Monday, October 31, 2005

Political Cartoonist Conrad's Latest Volley

The above is former Los Angeles Times Editorial Cartoonist Paul Conrad's take on the current condition of the Bush Administration. Clearly Bush tapped Judge Samuel Alito, Monday morning at 8:00am, for the Supreme Court in order to metaphorically get the heat off and help his Administration stop melting. Bush wants the media to talk about anything else other that his recent woes; it's so transparent. I hope the media won't buy in. I fear they will.

Sunday, October 30, 2005

Initiatives: What were the Progressives Thinking?

In 1911 California Governor Hiram Johnson, one of the leaders of the Progressive movement, sought to draw "the people" more directly into public affairs and was able to convince the California legislature and the people to pass into law the initiative, the referendum, and the recall. What were the Progressives thinking? The upcoming special elections in California where the citizens are asked to vote in incredibly complex issues is nothing short of surreal. (Not to even talk about the money the special election will cost.) What it does illustrate is the hubris of Governor Schwarzenegger and how he’ll have to depend on showmanship to win the votes needed to pass the initiatives he is advancing. What a way to govern the most important State in the Union.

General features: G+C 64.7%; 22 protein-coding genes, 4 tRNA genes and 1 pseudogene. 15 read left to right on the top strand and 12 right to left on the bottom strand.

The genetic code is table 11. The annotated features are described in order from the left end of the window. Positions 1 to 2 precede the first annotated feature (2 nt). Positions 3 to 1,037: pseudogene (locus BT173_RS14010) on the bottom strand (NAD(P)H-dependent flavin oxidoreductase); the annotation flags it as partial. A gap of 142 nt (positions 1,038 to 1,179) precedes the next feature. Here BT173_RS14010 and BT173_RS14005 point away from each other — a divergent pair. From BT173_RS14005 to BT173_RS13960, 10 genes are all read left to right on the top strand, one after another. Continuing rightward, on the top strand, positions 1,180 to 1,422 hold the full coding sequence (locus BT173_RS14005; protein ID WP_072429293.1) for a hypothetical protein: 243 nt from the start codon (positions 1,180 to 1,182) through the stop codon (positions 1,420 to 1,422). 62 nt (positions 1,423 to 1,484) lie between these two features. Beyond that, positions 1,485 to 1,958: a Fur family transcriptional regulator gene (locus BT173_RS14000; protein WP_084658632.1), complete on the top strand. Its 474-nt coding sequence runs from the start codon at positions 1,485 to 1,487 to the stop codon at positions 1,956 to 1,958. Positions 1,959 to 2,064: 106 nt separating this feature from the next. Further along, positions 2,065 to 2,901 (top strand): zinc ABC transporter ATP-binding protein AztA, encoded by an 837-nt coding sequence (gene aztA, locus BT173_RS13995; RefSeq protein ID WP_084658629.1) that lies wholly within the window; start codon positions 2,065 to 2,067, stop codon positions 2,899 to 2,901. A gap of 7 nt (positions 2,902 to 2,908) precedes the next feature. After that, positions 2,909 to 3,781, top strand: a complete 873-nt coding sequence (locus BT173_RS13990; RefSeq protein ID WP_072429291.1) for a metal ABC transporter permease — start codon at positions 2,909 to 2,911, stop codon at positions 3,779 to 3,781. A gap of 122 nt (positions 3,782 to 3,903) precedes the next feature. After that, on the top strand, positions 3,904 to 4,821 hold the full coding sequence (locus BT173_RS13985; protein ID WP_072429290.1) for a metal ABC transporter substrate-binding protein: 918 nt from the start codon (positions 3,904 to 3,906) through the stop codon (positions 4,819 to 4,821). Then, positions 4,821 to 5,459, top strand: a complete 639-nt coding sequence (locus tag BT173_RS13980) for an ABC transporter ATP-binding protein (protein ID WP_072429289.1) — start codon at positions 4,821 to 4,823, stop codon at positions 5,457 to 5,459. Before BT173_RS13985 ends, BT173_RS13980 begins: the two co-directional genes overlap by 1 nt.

Originally the initiative was seen as a method to control the railroad "barons" in the early part of the century. In fact, the "barons" opposed the initiative but historically the initiative was not successful in controlling the power of the "barons." Today, special interest groups, very often, corporate, use the initiative to advance their economic and political agenda. These corporate interests often pursue policies that are anti social justice in nature. Proposition 13, here in California is an excellent example of an initiative that has not advanced social justice. By and large, the biggest winners with the passing of Proposition 13 have been corporate interests.